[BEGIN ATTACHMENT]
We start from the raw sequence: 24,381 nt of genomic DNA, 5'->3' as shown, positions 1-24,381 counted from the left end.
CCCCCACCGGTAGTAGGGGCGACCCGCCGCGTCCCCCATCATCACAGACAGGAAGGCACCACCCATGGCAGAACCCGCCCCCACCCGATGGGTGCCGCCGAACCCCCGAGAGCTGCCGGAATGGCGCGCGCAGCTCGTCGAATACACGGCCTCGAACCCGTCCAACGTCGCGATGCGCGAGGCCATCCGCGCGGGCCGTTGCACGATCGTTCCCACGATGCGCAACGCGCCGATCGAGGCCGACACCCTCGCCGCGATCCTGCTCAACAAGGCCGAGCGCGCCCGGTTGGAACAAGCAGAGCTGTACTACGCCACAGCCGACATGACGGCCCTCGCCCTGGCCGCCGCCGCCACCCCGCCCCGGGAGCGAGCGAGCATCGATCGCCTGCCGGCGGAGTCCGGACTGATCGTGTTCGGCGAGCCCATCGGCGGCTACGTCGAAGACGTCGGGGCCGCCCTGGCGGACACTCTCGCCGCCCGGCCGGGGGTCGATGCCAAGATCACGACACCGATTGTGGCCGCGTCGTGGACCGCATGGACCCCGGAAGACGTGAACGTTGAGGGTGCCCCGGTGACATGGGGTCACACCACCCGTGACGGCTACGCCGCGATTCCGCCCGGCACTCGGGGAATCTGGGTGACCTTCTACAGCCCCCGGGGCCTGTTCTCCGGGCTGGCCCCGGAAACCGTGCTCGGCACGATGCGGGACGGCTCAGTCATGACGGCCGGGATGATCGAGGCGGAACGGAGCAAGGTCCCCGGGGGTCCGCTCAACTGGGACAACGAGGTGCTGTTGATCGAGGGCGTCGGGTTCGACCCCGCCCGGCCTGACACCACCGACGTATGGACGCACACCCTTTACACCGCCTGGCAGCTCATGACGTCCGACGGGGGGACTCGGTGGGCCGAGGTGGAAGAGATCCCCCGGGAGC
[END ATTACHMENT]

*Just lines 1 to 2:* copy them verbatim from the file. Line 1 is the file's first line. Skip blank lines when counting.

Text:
We start from the raw sequence: 24,381 nt of genomic DNA, 5'->3' as shown, positions 1-24,381 counted from the left end.
CCCCCACCGGTAGTAGGGGCGACCCGCCGCGTCCCCCATCATCACAGACAGGAAGGCACCACCCATGGCAGAACCCGCCCCCACCCGATGGGTGCCGCCGAACCCCCGAGAGCTGCCGGAATGGCGCGCGCAGCTCGTCGAATACACGGCCTCGAACCCGTCCAACGTCGCGATGCGCGAGGCCATCCGCGCGGGCCGTTGCACGATCGTTCCCACGATGCGCAACGCGCCGATCGAGGCCGACACCCTCGCCGCGATCCTGCTCAACAAGGCCGAGCGCGCCCGGTTGGAACAAGCAGAGCTGTACTACGCCACAGCCGACATGACGGCCCTCGCCCTGGCCGCCGCCGCCACCCCGCCCCGGGAGCGAGCGAGCATCGATCGCCTGCCGGCGGAGTCCGGACTGATCGTGTTCGGCGAGCCCATCGGCGGCTACGTCGAAGACGTCGGGGCCGCCCTGGCGGACACTCTCGCCGCCCGGCCGGGGGTCGATGCCAAGATCACGACACCGATTGTGGCCGCGTCGTGGACCGCATGGACCCCGGAAGACGTGAACGTTGAGGGTGCCCCGGTGACATGGGGTCACACCACCCGTGACGGCTACGCCGCGATTCCGCCCGGCACTCGGGGAATCTGGGTGACCTTCTACAGCCCCCGGGGCCTGTTCTCCGGGCTGGCCCCGGAAACCGTGCTCGGCACGATGCGGGACGGCTCAGTCATGACGGCCGGGATGATCGAGGCGGAACGGAGCAAGGTCCCCGGGGGTCCGCTCAACTGGGACAACGAGGTGCTGTTGATCGAGGGCGTCGGGTTCGACCCCGCCCGGCCTGACACCACCGACGTATGGACGCACACCCTTTACACCGCCTGGCAGCTCATGACGTCCGACGGGGGGACTCGGTGGGCCGAGGTGGAAGAGATCCCCCGGGAGC